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Local Colors Festival kicks off in Downtown Roanoke for the 20th year

May 15, 2010
  • Among the thousands that showed up to enjoy the day, there is one who stands tall in strength, but small in stature: Pearl Fu.
Among the thousands that showed up to enjoy the day, there is one who stands tall in strength, but small in stature: Pearl Fu.

One park with 94 countries.

Downtown Roanoke became a multicultural melting pot on Saturday, as the Local Colors event kicked off this morning for the 20th year.

Thousands migrated to Elmwood Park for this annual celebration of international heritage.

"This truly brings all cultures together. You don't see that in many cities," said Sharyn Ogden, who was representing her native country of Australia.

Among the thousands that showed up to enjoy the day, there is one who stands tall in strength, but small in stature: Pearl Fu.

About 24 years ago, Fu moved from China to Roanoke and soon after started the annual festival. Now 20 years later, she wears a big proud smile and an outfit representing her current country, not her native country.

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"I'm very honored to be wearing this clothing of the Statue of Liberty," she said as she held out her left hand as if to hold a torch.

Similar to Lady Liberty, she stands to welcome all those who have come to enjoy this treasure of a festival.

"It doesn't feel like its been 20 years because I feel like I'm 19 years old," said Fu giggling. "But its very, very exciting. Its very fulfilling."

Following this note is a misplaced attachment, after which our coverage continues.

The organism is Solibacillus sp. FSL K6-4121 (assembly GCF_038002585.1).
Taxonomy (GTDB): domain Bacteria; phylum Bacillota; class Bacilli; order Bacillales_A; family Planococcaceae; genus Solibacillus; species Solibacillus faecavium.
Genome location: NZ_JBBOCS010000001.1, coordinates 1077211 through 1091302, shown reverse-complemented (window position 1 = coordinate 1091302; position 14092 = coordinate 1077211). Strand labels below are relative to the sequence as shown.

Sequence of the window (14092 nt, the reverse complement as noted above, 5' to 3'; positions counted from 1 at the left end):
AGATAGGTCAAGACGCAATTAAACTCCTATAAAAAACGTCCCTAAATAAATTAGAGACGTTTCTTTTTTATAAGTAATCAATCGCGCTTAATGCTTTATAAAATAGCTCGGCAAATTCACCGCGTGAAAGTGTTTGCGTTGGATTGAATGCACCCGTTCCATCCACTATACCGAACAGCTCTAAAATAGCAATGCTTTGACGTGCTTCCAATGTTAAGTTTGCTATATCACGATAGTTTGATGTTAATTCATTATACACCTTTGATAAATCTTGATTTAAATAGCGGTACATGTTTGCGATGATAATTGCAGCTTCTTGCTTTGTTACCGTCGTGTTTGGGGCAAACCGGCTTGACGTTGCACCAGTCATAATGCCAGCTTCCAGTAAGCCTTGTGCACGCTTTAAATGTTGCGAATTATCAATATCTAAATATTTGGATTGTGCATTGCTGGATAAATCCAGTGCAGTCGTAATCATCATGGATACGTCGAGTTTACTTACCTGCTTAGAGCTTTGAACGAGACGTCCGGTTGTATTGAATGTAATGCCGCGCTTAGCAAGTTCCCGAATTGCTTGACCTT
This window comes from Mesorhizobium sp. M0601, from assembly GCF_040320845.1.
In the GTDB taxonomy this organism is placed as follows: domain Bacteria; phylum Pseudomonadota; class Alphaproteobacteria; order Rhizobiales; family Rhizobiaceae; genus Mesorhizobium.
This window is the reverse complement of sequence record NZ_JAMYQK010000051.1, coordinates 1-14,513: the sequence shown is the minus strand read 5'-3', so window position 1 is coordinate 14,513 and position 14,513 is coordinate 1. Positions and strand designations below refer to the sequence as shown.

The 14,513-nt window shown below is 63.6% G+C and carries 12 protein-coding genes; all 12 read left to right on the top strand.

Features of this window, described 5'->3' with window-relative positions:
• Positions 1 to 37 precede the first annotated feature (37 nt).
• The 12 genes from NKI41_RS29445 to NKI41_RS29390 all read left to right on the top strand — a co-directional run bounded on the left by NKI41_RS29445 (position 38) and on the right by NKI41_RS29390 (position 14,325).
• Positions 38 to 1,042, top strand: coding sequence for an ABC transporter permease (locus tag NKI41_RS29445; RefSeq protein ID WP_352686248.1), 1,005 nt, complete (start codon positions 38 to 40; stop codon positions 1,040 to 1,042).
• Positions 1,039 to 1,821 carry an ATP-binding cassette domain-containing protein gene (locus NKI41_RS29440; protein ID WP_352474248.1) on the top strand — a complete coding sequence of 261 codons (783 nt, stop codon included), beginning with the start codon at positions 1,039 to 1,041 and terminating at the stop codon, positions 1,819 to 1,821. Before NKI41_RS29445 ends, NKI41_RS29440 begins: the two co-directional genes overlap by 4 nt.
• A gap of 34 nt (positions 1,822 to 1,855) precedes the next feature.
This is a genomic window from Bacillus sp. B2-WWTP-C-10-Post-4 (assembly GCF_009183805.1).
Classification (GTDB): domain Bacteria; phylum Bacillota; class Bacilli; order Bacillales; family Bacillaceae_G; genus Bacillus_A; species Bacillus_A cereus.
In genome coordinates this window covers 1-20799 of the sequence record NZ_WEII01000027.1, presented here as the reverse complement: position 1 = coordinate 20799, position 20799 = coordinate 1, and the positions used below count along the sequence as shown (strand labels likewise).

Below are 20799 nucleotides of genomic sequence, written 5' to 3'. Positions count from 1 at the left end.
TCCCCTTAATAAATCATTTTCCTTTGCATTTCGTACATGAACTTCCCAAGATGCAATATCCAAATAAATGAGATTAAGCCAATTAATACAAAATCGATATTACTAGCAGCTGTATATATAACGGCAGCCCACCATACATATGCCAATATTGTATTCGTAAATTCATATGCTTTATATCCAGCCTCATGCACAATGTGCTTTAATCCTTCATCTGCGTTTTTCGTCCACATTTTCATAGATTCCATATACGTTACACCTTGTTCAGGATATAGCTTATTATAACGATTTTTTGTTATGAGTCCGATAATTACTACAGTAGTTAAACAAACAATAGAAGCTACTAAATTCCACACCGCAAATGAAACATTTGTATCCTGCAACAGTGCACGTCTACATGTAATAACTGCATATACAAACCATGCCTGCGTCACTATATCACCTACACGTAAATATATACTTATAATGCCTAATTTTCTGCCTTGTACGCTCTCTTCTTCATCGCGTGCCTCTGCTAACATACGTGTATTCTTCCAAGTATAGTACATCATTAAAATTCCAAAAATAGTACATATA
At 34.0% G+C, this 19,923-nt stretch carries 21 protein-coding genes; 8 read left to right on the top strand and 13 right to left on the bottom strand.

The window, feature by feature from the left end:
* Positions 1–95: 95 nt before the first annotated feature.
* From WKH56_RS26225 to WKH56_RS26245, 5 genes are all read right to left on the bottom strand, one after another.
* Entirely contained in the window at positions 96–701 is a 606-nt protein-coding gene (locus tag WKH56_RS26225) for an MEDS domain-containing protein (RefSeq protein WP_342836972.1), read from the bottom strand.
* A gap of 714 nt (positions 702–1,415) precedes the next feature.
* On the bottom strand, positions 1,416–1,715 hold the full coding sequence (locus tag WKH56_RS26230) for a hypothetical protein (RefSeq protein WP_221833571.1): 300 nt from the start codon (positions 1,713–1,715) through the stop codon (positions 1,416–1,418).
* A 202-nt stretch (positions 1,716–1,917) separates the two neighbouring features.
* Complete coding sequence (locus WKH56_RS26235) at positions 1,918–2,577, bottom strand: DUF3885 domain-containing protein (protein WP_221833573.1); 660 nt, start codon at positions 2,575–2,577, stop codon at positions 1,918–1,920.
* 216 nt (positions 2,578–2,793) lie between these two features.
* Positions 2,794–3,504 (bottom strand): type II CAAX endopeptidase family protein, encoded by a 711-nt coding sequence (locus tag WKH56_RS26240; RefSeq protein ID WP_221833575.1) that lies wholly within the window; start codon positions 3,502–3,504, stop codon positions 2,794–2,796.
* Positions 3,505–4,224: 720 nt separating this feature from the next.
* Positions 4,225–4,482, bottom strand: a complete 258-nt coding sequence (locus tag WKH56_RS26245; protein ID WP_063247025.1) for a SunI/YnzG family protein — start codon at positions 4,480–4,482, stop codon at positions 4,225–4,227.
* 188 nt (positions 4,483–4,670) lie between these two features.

And it should be for her, because Local Colors has become one of the biggest events in Roanoke.

"Oh its grown enormously!" said Theodosia Evans, who says she has come ever year and even remembers the first year of the festival. "It used to be in the fall, and it was down in the little Market Square. And it always rained. Every single one. And all the people in their costumes got soaking wet."

Those traditional costumes, donned by those representing their country, prove the variety of backgrounds that make up Roanoke. But those costumes stayed dry this year, as the sun came out with the cultural music, traditional dances, and undoubtedly the best part: the food.

Booths are set up with delicious food, said Fu. Traditional, authentic food from their countries.

And, choices do run the gambit.

"We have Scandinavian pastries here to try, and truffles, which are decorated in the flags," said Joanne Barfield, who was there to represent Norway and all the other Scandinavian countries.

"We also have Vegemite sandwiches," said Sharyn Ogden, who culturally likens the Australian sandwich to a peanut butter and jelly sandwich. "Vegemite is an acquired taste."

"We used to sell waffles, and we could sell out 400 of them, and now there's so much competition," said Marlin Tompson, who also represented the Scandinavian countries.

The Local Colors organization itself has evolved into a nonprofit providing Roanoke newcomers with help to get them settled.

"We just moved here like two years ago," said Louise Lim, who is originally from the Philippines. "So when we first experienced Local Colors, it was…great!"

After 20 years, the festival still brings the Star City together, to shine even brighter.

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